The Port of Dover has released an image illustrating the proportion of sand they say will be extracted from the Goodwin Sands if approval is granted.
Dover Harbour Board is considering digging up 2.5 million cubic metres of the sands for materials to use in its £120m Dover Western Docks Revival project.
It equates to a reported 0.22% of the total volume of the 10 mile-long natural sandbank which runs from Kingsdown to Pegwell Bay near Sandwich.
If it is approved by the Marine Maritime Organisation (MMO), the material will be shipped to the Western Docks in Dover, where a new cargo terminal and marina is being built.
The image aims to visually demonstrate the percentage of the sands which will be taken if its licence is granted.
It shows a big heap of orange sand to the left and a tiny little pile to the right, which the port is saying equates to how much it is aiming to use.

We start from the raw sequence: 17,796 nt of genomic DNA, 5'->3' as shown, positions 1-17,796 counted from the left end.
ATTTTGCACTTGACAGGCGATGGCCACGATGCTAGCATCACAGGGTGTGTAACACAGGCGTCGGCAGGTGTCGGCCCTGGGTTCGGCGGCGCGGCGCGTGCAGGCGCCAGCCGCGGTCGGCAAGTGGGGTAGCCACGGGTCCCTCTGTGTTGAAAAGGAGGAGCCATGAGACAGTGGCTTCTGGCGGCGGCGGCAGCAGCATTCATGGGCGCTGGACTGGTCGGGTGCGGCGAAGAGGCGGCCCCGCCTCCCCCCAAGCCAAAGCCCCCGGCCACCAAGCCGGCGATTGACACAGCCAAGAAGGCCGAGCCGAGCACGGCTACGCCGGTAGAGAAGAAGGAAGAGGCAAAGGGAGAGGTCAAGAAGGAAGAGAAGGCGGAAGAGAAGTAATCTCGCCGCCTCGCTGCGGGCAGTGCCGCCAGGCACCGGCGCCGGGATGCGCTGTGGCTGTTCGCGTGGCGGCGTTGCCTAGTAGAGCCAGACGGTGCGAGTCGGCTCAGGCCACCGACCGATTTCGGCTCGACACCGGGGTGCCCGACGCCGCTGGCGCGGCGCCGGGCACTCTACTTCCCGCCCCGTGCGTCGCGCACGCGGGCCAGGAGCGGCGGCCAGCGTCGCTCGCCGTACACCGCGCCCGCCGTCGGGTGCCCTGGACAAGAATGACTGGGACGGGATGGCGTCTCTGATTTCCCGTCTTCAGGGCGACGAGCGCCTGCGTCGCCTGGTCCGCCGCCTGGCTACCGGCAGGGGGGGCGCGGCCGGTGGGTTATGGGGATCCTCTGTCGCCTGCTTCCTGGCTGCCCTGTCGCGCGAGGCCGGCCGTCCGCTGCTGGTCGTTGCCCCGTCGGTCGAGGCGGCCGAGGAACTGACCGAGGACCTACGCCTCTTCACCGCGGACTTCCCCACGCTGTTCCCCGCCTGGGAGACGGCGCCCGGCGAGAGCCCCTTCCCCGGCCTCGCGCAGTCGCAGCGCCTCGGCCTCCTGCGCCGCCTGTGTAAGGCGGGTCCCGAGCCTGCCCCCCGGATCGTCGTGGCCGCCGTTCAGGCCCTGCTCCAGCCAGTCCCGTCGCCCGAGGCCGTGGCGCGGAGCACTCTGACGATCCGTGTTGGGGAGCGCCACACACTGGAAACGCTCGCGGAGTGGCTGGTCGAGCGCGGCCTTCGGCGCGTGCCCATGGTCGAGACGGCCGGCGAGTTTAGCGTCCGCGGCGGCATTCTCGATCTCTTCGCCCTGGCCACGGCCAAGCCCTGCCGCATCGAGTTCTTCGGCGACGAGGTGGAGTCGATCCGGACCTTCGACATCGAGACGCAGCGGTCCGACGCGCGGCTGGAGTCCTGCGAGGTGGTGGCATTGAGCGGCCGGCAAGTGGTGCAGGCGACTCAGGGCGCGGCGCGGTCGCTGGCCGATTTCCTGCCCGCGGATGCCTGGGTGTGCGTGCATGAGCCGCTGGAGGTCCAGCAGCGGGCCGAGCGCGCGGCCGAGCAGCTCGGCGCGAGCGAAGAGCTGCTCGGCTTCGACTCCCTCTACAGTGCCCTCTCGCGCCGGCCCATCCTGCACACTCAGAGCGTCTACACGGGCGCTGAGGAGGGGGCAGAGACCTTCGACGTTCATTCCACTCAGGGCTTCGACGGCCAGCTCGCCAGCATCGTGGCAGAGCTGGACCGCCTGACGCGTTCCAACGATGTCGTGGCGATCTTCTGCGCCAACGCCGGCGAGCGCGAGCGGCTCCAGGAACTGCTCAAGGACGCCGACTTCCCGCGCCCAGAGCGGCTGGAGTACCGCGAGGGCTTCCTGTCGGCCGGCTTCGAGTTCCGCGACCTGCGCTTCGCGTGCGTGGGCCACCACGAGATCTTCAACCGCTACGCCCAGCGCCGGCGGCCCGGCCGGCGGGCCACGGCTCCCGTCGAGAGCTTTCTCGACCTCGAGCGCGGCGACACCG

The paper version is headed: “0.22% of 50kg is 110g”.
Along with the image, port spokesman Antony Greenwood reiterated that the Goodwin Sands has been highlighted as the “option with the least overall environmental impact”.
His bullet-point statement said that thorough environmental studies had been completed and that more than 99.7% would be left untouched.
There will be no coastal impacts which includes wave heights, tidal currents and coastal erosion.
These points will be made publicly available in an environmental statement which is set to go on the MMO website.
The Save Our Sands campaign group is taking its campaign to the next level by encouraging people to join a petition.
With nearly 2,000 signatures, lead petitioner Laura Evers Johns said more is going to be done to promote it in the town and nationally.
It intends to generate 10,000 signatures before it is presented to the Marine Maritime Organisation.
For more information on the campaign, email GoodwinSandsSOS@gmail.com or visit goodwinsandssos.org